By Agnieszka Weinar

This article is republished from The Conversation under a Creative Commons licence. All photos provided by The Conversation from various sources.

War in Ukraine is evolving into a humanitarian disaster right at the European Union’s doorstep. In contrast to wars elsewhere in world, European Union member states are the first safe countries that can be reached by people fleeing direct warfare.

After a failed blitzkrieg, the Russian army has adopted attacks against civilians, resulting in ever-growing refugee flows from Ukraine to neighbouring countries — 3.5 million people have fled so far, mainly women and children.

The influx is expected to grow, putting the stability of the European Union at risk and creating an opportunity for Vladimir Putin, a master of information wars against open societies, to create dangerous divisions in the EU.

Humanitarian crisis as a cyber-weapon

Massive migration flows have frequently caused security concerns in post-1989 Europe. The influx of nearly a million asylum-seekers to Germany from the former Soviet Union and Yugoslavia resulted in restrictive asylum policies and border controls.

But it was the Syrian crisis, skillfully used by both by Russian media and Russian troll farms on social media, that transformed the humanitarian crisis into a cyberweapon.

That weapon had quick success on three fronts: the unprecedented rise of right-wing, populist anti-Muslim and anti-immigration movements across the EU; Brexit; and a rise in anti-immigration sentiment in eastern Europe.

Eastern Europe’s immigration ambivalence

The EU does not have a common immigration policy, with a few exceptions: border control, visa policy, asylum policy and legal migration policy for a few specific categories like students and long-term permanent residents.

Access to the EU is defined by a dense network of agreements, from visa waivers to trade agreements, with citizenship the key to determining someone’s right of entry.

Adoption of the first three sets of policies — on borders, visas and asylum — is a requirement for EU membership. In the early 1990s, some former communist countries started adopting EU rules in a process called “Europeanization” to meet the criteria for EU membership.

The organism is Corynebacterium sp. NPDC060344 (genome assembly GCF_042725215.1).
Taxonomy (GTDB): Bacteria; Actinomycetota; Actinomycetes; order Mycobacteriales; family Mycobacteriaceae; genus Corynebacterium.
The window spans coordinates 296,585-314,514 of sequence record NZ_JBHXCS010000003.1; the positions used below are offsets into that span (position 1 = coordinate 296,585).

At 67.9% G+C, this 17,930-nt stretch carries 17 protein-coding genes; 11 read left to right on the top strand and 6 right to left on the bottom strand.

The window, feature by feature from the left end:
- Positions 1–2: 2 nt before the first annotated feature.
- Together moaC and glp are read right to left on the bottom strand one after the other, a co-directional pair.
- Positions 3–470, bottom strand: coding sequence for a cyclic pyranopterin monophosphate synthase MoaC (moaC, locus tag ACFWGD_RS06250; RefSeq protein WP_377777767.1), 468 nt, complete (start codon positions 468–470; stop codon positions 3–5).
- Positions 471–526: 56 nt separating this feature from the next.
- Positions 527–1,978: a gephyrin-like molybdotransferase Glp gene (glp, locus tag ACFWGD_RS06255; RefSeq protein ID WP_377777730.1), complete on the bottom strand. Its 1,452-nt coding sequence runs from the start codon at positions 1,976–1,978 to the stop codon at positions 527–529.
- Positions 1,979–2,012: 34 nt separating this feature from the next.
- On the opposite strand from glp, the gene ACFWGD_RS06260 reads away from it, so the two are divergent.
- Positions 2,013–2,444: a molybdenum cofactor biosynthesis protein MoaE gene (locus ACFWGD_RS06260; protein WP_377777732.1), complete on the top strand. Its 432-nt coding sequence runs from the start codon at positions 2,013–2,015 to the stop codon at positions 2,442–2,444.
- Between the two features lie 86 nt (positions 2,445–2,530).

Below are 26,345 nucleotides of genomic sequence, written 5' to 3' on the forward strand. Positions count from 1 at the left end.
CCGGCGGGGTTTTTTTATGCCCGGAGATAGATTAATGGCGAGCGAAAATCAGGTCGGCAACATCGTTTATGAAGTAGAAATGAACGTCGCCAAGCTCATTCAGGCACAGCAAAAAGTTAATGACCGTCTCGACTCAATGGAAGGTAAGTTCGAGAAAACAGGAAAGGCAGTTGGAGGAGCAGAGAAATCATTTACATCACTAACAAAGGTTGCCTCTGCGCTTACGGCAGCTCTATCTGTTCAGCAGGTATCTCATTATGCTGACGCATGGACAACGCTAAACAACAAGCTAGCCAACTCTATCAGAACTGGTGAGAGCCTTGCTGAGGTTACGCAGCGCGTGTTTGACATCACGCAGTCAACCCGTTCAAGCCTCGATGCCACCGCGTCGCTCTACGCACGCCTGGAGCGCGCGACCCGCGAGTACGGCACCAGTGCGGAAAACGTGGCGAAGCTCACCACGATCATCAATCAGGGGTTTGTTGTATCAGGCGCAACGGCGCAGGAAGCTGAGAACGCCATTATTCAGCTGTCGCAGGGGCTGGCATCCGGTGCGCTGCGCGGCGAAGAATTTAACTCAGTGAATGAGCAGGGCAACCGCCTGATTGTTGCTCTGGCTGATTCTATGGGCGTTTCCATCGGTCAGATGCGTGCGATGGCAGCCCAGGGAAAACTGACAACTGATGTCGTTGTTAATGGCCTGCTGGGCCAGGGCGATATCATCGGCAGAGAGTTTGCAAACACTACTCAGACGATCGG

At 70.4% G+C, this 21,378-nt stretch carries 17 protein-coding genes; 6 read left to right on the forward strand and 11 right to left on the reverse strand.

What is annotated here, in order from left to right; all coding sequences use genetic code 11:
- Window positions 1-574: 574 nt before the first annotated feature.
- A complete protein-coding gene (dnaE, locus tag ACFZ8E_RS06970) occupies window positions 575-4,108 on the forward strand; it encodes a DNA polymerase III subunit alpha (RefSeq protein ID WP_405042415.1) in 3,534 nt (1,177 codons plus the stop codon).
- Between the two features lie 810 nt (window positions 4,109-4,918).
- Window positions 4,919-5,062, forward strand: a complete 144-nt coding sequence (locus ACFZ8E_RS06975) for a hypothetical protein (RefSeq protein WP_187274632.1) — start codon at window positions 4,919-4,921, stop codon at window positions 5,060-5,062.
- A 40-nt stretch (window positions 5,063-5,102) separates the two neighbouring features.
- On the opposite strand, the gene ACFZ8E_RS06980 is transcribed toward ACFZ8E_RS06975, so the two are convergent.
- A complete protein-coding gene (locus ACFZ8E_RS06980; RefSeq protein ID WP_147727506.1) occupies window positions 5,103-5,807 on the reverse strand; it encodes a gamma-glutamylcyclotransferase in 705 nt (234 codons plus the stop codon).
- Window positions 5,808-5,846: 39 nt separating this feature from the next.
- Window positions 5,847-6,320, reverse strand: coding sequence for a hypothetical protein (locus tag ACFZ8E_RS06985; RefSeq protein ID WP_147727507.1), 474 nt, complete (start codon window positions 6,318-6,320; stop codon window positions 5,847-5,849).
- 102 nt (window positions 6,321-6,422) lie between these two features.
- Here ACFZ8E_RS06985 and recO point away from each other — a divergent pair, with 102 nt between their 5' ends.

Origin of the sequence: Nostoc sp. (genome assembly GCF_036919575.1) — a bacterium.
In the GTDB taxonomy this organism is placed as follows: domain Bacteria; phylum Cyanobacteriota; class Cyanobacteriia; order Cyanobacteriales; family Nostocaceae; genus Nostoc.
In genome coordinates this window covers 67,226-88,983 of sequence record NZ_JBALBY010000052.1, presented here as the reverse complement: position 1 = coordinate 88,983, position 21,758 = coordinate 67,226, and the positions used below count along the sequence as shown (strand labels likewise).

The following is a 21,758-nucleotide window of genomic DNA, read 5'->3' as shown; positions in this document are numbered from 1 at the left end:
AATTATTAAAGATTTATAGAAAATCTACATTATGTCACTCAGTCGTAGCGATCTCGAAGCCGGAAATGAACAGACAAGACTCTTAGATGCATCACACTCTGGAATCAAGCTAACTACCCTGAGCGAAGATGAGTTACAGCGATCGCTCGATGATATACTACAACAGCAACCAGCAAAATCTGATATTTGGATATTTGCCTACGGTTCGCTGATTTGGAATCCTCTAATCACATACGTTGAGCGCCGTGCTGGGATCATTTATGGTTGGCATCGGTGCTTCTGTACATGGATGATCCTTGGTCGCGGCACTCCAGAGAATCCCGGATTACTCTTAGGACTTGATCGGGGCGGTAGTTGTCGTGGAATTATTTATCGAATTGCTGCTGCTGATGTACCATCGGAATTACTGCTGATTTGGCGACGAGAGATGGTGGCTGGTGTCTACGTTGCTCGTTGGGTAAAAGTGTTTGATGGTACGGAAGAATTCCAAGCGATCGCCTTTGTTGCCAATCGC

They adopted the Schengen rules governing the EU’s borders to the east. They also adopted the 1951 Geneva Convention relating to the Status of Refugees to create a protective barrier between the EU’s western European core and eastern Europe due to the turmoil caused by the collapse of the Soviet Union and Yugoslavia.

The focus on policies aimed at stopping people from entering was a conceptually new undertaking for these countries, which had just spent 40 years trying to prevent emigration, not block immigration.

This shift in policy focus also impacted how politicians spoke about immigration. My research in Poland found they began using language adopted from their western European colleagues at the time, full of “bogus asylum-seekers” and “illegal immigrants.” That undermined any political effort to invest in real immigration and integration policies.

children mimic a ballet dancer
Refugee children mimic a ballet dancer in Bucharest, Romania, in 2017. Children of refugee families from Syria, Iran, Iraq, Pakistan, Afghanistan and Congo, took part in a celebration of Romania’s national day.
(AP Photo/Vadim Ghirda)

Poland: Epicentre of humanitarian crisis

In the decade prior to joining the EU, with no large groups of immigrants in the country (lower than one per cent of the Polish population) and next to no public interest in immigration, Polish policy-makers repeated and applied the security arguments and fear-based language about immigration they heard in the West.

Starting from this low point, Poland has been slow to adopt any active immigrant integration policies, opting instead for “organic” integration.